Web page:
In addition to the oddity of language, there are also musical ones. Many of these pieces are in the Dorian or Mixolydian modes. [watch that you always transition smoothly between subjects and that new subjects are given new paragraphs] Modes are scales with varying arrangements of half and whole steps and both sacred and secular music from the Medieval period use four (the Dorian, Lydian, Mixolydian, and Phrygian). The meter of these songs varies; at times it is in duple, other times it is in triple, and some songs even use both. Because Alfonso X compiled this set of cantigas during the Medieval era, it is worthy of note that songs about Mary, the Mother of God, use the duple meter. Musicians thought that triple meter was perfect, because it was like the Trinity, and duple meter was imperfect because it was not like the Trinity. Because of this way of thinking, one would assume that Mary would only receive songs in triple meter. She doesn’t, however, which leads us to believe that at this point in the 13th century, not everyone followed the strict mindset of the Church. During this time, life revolved around the Church. There was a lot of disease, suffering, and death, so the Church's views on eternal life were sometimes all that common people had to offer hope. This is why even their meter related to God. The monophonic or single line of music is also a common musical characteristic of the Medieval period. Instead of being polyphonic or having many independent voices, this music has one melodic line. It can be doubled in unison or at octaves and sometimes, because of instruments like the bagpipe, it can have a drone. Finally, the form of most of these pieces are virelais. Virelai form is ABBA and is one of the three formes fixes, the other two being the ballade and the rondeau. These forms became extremely popular in 14th and 15th century France, so these Spanish 13th century virelais are a predecessor of what was to come. Most of the songs have a clear refrain or “A” section which repeats after contrasting sections.
Before this history class, I had never heard of Alfonso X or this collection. Initially, I chose this album because it grabbed my attention. I am Catholic and the Virgin Mary therefore is someone I admire, much as Alfonso and the writers of the Cantigas venerated her. Not all tracks on this CD are songs. Some are instrumental and others are poems that are recited while music is playing. Reading the liner notes and a few of the translations, I came to enjoy the texts that these songs use, especially as they are not the same that we would sing today about Mary. Some, like track five, are similar to modern-day hymns about Mary, but others, like, “Quen serve Santa Maria” surprise me. This is nothing like what I would imagine hearing in church today. In this song, a man kills his unfaithful wife and asks Mary for help. I know Mary is merciful, but this is extreme.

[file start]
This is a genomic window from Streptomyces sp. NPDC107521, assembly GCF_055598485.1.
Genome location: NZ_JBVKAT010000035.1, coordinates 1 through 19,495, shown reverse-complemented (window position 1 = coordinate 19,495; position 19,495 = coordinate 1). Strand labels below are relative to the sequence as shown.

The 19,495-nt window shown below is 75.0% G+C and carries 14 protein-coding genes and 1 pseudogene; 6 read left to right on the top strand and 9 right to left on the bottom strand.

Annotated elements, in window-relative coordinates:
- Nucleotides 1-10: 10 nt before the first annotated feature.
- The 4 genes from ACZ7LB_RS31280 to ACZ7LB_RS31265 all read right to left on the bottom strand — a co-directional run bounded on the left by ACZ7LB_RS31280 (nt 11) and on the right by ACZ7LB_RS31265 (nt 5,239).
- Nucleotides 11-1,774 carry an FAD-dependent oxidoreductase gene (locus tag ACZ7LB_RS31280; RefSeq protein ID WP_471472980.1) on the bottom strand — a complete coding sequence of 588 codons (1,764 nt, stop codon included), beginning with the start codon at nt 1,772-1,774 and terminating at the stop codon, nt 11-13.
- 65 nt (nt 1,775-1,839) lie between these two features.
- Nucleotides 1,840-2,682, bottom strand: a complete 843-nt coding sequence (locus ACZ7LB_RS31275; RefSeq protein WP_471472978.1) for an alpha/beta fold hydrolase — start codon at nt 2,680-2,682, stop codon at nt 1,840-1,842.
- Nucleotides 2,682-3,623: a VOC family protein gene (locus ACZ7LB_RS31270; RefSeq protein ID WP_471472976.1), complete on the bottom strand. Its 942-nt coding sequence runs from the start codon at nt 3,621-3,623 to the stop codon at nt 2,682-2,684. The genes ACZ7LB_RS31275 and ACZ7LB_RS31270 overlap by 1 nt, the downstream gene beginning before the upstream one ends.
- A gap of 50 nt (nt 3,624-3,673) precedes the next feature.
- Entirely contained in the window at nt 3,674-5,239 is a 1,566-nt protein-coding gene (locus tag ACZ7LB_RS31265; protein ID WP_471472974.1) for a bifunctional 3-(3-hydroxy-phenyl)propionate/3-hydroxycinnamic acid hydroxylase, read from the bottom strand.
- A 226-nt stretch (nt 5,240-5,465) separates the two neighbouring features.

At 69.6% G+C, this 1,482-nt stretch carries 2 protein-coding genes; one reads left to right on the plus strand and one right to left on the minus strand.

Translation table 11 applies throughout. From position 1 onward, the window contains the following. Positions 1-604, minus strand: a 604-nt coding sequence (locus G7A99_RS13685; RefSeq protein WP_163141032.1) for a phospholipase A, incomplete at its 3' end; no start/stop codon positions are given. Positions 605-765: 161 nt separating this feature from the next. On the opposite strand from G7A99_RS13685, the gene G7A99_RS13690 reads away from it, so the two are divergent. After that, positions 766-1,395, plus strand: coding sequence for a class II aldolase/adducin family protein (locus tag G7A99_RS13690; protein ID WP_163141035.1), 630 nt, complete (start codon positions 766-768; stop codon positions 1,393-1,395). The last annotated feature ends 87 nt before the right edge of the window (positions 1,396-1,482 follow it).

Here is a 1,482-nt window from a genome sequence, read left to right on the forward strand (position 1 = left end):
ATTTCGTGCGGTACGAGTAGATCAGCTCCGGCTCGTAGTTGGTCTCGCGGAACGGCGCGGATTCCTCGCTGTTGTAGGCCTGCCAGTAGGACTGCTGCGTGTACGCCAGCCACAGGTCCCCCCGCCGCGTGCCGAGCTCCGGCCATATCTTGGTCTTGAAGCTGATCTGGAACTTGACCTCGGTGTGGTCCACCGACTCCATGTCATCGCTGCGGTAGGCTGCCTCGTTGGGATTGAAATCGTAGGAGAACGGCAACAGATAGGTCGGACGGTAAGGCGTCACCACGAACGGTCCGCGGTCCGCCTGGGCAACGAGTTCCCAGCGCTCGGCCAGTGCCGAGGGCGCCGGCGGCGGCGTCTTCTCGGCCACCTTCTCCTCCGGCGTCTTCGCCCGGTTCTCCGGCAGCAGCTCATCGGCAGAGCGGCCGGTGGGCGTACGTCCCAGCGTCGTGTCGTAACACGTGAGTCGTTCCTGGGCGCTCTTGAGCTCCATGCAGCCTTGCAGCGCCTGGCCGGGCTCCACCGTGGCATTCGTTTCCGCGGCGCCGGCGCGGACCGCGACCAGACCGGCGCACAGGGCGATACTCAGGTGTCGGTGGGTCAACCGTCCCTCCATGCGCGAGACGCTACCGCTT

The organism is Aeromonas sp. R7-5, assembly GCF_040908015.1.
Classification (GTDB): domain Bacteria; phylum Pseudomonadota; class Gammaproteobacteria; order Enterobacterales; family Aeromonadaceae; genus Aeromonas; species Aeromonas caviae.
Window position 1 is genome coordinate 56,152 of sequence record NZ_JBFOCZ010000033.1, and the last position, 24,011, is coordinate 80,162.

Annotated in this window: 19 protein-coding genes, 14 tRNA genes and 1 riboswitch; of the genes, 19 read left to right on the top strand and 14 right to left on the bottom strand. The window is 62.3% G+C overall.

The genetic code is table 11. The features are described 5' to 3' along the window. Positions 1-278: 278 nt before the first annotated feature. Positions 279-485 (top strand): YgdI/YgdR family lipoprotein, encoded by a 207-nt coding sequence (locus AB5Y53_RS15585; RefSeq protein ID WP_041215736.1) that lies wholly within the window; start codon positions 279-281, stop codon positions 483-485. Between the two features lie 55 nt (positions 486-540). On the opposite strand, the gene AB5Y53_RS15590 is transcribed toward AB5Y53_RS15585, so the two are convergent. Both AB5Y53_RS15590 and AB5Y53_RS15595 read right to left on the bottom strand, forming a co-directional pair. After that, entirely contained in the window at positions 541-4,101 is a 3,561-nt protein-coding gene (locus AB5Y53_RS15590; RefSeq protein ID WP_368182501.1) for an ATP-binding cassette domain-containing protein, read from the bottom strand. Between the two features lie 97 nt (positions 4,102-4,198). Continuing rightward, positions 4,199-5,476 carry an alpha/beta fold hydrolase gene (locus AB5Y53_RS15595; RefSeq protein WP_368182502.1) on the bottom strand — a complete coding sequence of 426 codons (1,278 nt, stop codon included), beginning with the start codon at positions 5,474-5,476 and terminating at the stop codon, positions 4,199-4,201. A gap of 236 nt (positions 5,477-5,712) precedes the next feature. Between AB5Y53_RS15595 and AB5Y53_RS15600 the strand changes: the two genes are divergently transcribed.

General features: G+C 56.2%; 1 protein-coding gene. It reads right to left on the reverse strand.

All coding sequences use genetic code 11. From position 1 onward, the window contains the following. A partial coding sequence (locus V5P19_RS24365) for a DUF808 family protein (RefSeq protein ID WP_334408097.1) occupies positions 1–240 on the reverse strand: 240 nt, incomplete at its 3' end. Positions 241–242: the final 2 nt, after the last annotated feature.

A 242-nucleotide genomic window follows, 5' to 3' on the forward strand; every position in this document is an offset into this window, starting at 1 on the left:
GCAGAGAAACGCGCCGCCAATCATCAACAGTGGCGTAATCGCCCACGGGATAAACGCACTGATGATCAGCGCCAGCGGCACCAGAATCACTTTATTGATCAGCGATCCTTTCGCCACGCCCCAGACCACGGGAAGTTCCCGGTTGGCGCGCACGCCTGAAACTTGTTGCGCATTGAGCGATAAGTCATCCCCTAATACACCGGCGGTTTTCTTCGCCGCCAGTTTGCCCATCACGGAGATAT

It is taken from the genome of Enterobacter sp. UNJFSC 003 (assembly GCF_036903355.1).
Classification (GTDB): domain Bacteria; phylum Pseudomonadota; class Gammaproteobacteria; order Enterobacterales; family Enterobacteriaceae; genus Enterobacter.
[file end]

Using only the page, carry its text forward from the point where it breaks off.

Overall, I was glad that I chose Cantigas de Santa Maria for my listening journal because I was able to learn a lot about one of the most historically important pieces for Spanish Medieval music. Not only this, but I track enjoyed most of the tracks, especially 3, “Instrumental CSM 259.” The constant drone of the hurdy-gurdy is haunting and beautiful. This music makes me feel many things, and makes me able to relate with the Greeks on their theory of ethos. Also, listening to track 4, I can picture myself dancing in King Alfonso’s court. The meter is strong in this piece, but it also has slower sections, which makes me imagine the people stopping and listening to the poem of Mary’s miracle. Some of the melodies used here may have been taken from secular songs and applied to these texts (Sage, “Cantiga”). In this, I imagine Alfonso X was trying to make these cantigas more popular, an endeavor in which he succeeded as I find them melodic and catchy and their repetitiveness makes them easy to remember. Had I been living in the 13th century near the Iberian Peninsula, I’m sure they would’ve caught my fancy.

Jack Sage. "Cantiga." In Grove Music Online. Oxford Music Online, (accessed September 10, 2008).

Nigel Wilkins. “Virelai.” In Grove Music Online. Oxford Music Online, (accessed September 10, 2008).

Latham, Alison. "Cantigas de Santa Maria." In The Oxford Companion to Music, edited by Alison Latham. Oxford Music Online, (accessed September 10, 2008).